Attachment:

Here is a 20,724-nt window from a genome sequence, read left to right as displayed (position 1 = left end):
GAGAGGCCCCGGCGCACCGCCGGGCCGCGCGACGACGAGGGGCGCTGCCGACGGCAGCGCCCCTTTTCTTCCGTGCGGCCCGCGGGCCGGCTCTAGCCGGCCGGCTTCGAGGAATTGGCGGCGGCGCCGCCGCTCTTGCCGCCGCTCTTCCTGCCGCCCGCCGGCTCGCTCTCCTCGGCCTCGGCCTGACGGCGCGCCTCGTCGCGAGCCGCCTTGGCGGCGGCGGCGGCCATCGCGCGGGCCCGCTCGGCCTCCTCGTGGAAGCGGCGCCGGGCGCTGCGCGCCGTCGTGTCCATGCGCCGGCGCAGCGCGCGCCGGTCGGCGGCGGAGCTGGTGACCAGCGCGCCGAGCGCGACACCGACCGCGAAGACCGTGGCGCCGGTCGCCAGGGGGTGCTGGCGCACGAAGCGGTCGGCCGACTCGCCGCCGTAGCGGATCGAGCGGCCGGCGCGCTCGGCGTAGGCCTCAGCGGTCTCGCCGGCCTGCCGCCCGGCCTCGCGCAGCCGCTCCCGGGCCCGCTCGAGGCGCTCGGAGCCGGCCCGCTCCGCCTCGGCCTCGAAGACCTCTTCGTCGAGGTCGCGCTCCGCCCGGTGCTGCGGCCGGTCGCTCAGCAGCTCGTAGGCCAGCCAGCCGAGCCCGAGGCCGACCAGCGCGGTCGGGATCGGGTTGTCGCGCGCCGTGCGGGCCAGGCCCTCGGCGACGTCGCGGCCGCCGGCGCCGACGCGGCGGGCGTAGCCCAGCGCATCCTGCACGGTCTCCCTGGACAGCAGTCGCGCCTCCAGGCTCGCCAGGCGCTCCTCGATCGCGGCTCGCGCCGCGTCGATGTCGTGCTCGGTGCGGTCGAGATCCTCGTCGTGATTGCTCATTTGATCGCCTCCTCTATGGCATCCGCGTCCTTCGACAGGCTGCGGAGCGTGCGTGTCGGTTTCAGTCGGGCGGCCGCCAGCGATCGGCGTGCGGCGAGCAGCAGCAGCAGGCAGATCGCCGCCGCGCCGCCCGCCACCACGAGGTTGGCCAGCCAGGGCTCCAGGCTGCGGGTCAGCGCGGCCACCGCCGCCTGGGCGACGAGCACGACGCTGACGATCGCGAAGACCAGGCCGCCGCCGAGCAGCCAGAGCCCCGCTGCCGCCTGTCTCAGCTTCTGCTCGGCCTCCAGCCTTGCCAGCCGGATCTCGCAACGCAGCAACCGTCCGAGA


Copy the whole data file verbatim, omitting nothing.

Here is a 20,724-nt window from a genome sequence, read left to right as displayed (position 1 = left end):
GAGAGGCCCCGGCGCACCGCCGGGCCGCGCGACGACGAGGGGCGCTGCCGACGGCAGCGCCCCTTTTCTTCCGTGCGGCCCGCGGGCCGGCTCTAGCCGGCCGGCTTCGAGGAATTGGCGGCGGCGCCGCCGCTCTTGCCGCCGCTCTTCCTGCCGCCCGCCGGCTCGCTCTCCTCGGCCTCGGCCTGACGGCGCGCCTCGTCGCGAGCCGCCTTGGCGGCGGCGGCGGCCATCGCGCGGGCCCGCTCGGCCTCCTCGTGGAAGCGGCGCCGGGCGCTGCGCGCCGTCGTGTCCATGCGCCGGCGCAGCGCGCGCCGGTCGGCGGCGGAGCTGGTGACCAGCGCGCCGAGCGCGACACCGACCGCGAAGACCGTGGCGCCGGTCGCCAGGGGGTGCTGGCGCACGAAGCGGTCGGCCGACTCGCCGCCGTAGCGGATCGAGCGGCCGGCGCGCTCGGCGTAGGCCTCAGCGGTCTCGCCGGCCTGCCGCCCGGCCTCGCGCAGCCGCTCCCGGGCCCGCTCGAGGCGCTCGGAGCCGGCCCGCTCCGCCTCGGCCTCGAAGACCTCTTCGTCGAGGTCGCGCTCCGCCCGGTGCTGCGGCCGGTCGCTCAGCAGCTCGTAGGCCAGCCAGCCGAGCCCGAGGCCGACCAGCGCGGTCGGGATCGGGTTGTCGCGCGCCGTGCGGGCCAGGCCCTCGGCGACGTCGCGGCCGCCGGCGCCGACGCGGCGGGCGTAGCCCAGCGCATCCTGCACGGTCTCCCTGGACAGCAGTCGCGCCTCCAGGCTCGCCAGGCGCTCCTCGATCGCGGCTCGCGCCGCGTCGATGTCGTGCTCGGTGCGGTCGAGATCCTCGTCGTGATTGCTCATTTGATCGCCTCCTCTATGGCATCCGCGTCCTTCGACAGGCTGCGGAGCGTGCGTGTCGGTTTCAGTCGGGCGGCCGCCAGCGATCGGCGTGCGGCGAGCAGCAGCAGCAGGCAGATCGCCGCCGCGCCGCCCGCCACCACGAGGTTGGCCAGCCAGGGCTCCAGGCTGCGGGTCAGCGCGGCCACCGCCGCCTGGGCGACGAGCACGACGCTGACGATCGCGAAGACCAGGCCGCCGCCGAGCAGCCAGAGCCCCGCTGCCGCCTGTCTCAGCTTCTGCTCGGCCTCCAGCCTTGCCAGCCGGATCTCGCAACGCAGCAACCGTCCGAGA